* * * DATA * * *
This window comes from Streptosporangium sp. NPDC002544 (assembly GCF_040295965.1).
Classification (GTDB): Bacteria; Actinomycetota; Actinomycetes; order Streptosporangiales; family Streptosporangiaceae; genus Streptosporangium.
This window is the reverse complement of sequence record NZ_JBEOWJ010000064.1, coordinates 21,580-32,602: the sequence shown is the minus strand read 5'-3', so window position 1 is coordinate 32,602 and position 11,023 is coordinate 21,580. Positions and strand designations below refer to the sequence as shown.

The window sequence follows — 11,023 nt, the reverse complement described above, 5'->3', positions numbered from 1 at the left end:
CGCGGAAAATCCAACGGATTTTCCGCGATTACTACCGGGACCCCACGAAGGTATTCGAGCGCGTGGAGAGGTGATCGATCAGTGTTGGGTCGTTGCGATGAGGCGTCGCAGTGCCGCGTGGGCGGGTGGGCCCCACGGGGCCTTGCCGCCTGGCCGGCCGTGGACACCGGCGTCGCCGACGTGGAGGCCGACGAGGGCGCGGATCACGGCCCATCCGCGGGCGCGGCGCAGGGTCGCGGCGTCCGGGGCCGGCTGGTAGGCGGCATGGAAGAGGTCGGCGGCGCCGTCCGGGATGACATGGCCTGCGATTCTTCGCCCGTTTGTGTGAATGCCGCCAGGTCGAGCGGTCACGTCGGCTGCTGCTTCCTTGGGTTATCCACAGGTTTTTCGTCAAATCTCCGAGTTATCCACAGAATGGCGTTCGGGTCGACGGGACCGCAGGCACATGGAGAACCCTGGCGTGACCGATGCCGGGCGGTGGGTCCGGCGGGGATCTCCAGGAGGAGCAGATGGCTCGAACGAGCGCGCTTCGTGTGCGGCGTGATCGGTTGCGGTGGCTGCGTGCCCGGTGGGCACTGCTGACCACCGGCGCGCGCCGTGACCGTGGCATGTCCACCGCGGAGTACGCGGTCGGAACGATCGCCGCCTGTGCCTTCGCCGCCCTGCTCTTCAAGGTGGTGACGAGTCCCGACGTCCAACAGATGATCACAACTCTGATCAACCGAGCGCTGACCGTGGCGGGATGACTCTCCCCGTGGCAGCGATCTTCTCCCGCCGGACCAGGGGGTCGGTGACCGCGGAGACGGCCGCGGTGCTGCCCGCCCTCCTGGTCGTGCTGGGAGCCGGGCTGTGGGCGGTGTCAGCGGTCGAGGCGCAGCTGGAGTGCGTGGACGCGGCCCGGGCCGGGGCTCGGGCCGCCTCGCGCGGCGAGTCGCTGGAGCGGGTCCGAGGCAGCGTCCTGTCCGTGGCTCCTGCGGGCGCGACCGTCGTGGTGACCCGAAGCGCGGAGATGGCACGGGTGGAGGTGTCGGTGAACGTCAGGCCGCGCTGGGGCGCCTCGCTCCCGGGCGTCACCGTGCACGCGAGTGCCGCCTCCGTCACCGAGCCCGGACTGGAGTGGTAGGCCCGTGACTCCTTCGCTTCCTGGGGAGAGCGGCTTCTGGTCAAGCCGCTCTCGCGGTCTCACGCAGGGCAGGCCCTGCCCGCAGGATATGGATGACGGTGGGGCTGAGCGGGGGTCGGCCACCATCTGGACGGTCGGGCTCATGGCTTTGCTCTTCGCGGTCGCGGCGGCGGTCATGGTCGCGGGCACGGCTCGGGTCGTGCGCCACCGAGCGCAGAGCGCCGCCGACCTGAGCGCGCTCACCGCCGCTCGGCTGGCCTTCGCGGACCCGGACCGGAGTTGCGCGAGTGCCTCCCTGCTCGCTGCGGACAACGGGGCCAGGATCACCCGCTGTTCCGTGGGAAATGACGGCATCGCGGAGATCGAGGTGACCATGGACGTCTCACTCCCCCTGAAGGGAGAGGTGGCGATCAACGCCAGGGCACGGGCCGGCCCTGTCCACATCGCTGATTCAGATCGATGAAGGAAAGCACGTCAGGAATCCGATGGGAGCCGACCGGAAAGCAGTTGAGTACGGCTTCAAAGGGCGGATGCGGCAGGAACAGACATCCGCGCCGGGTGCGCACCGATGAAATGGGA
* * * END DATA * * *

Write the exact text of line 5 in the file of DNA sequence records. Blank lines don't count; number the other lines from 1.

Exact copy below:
CGCGGAAAATCCAACGGATTTTCCGCGATTACTACCGGGACCCCACGAAGGTATTCGAGCGCGTGGAGAGGTGATCGATCAGTGTTGGGTCGTTGCGATGAGGCGTCGCAGTGCCGCGTGGGCGGGTGGGCCCCACGGGGCCTTGCCGCCTGGCCGGCCGTGGACACCGGCGTCGCCGACGTGGAGGCCGACGAGGGCGCGGATCACGGCCCATCCGCGGGCGCGGCGCAGGGTCGCGGCGTCCGGGGCCGGCTGGTAGGCGGCATGGAAGAGGTCGGCGGCGCCGTCCGGGATGACATGGCCTGCGATTCTTCGCCCGTTTGTGTGAATGCCGCCAGGTCGAGCGGTCACGTCGGCTGCTGCTTCCTTGGGTTATCCACAGGTTTTTCGTCAAATCTCCGAGTTATCCACAGAATGGCGTTCGGGTCGACGGGACCGCAGGCACATGGAGAACCCTGGCGTGACCGATGCCGGGCGGTGGGTCCGGCGGGGATCTCCAGGAGGAGCAGATGGCTCGAACGAGCGCGCTTCGTGTGCGGCGTGATCGGTTGCGGTGGCTGCGTGCCCGGTGGGCACTGCTGACCACCGGCGCGCGCCGTGACCGTGGCATGTCCACCGCGGAGTACGCGGTCGGAACGATCGCCGCCTGTGCCTTCGCCGCCCTGCTCTTCAAGGTGGTGACGAGTCCCGACGTCCAACAGATGATCACAACTCTGATCAACCGAGCGCTGACCGTGGCGGGATGACTCTCCCCGTGGCAGCGATCTTCTCCCGCCGGACCAGGGGGTCGGTGACCGCGGAGACGGCCGCGGTGCTGCCCGCCCTCCTGGTCGTGCTGGGAGCCGGGCTGTGGGCGGTGTCAGCGGTCGAGGCGCAGCTGGAGTGCGTGGACGCGGCCCGGGCCGGGGCTCGGGCCGCCTCGCGCGGCGAGTCGCTGGAGCGGGTCCGAGGCAGCGTCCTGTCCGTGGCTCCTGCGGGCGCGACCGTCGTGGTGACCCGAAGCGCGGAGATGGCACGGGTGGAGGTGTCGGTGAACGTCAGGCCGCGCTGGGGCGCCTCGCTCCCGGGCGTCACCGTGCACGCGAGTGCCGCCTCCGTCACCGAGCCCGGACTGGAGTGGTAGGCCCGTGACTCCTTCGCTTCCTGGGGAGAGCGGCTTCTGGTCAAGCCGCTCTCGCGGTCTCACGCAGGGCAGGCCCTGCCCGCAGGATATGGATGACGGTGGGGCTGAGCGGGGGTCGGCCACCATCTGGACGGTCGGGCTCATGGCTTTGCTCTTCGCGGTCGCGGCGGCGGTCATGGTCGCGGGCACGGCTCGGGTCGTGCGCCACCGAGCGCAGAGCGCCGCCGACCTGAGCGCGCTCACCGCCGCTCGGCTGGCCTTCGCGGACCCGGACCGGAGTTGCGCGAGTGCCTCCCTGCTCGCTGCGGACAACGGGGCCAGGATCACCCGCTGTTCCGTGGGAAATGACGGCATCGCGGAGATCGAGGTGACCATGGACGTCTCACTCCCCCTGAAGGGAGAGGTGGCGATCAACGCCAGGGCACGGGCCGGCCCTGTCCACATCGCTGATTCAGATCGATGAAGGAAAGCACGTCAGGAATCCGATGGGAGCCGACCGGAAAGCAGTTGAGTACGGCTTCAAAGGGCGGATGCGGCAGGAACAGACATCCGCGCCGGGTGCGCACCGATGAAATGGGA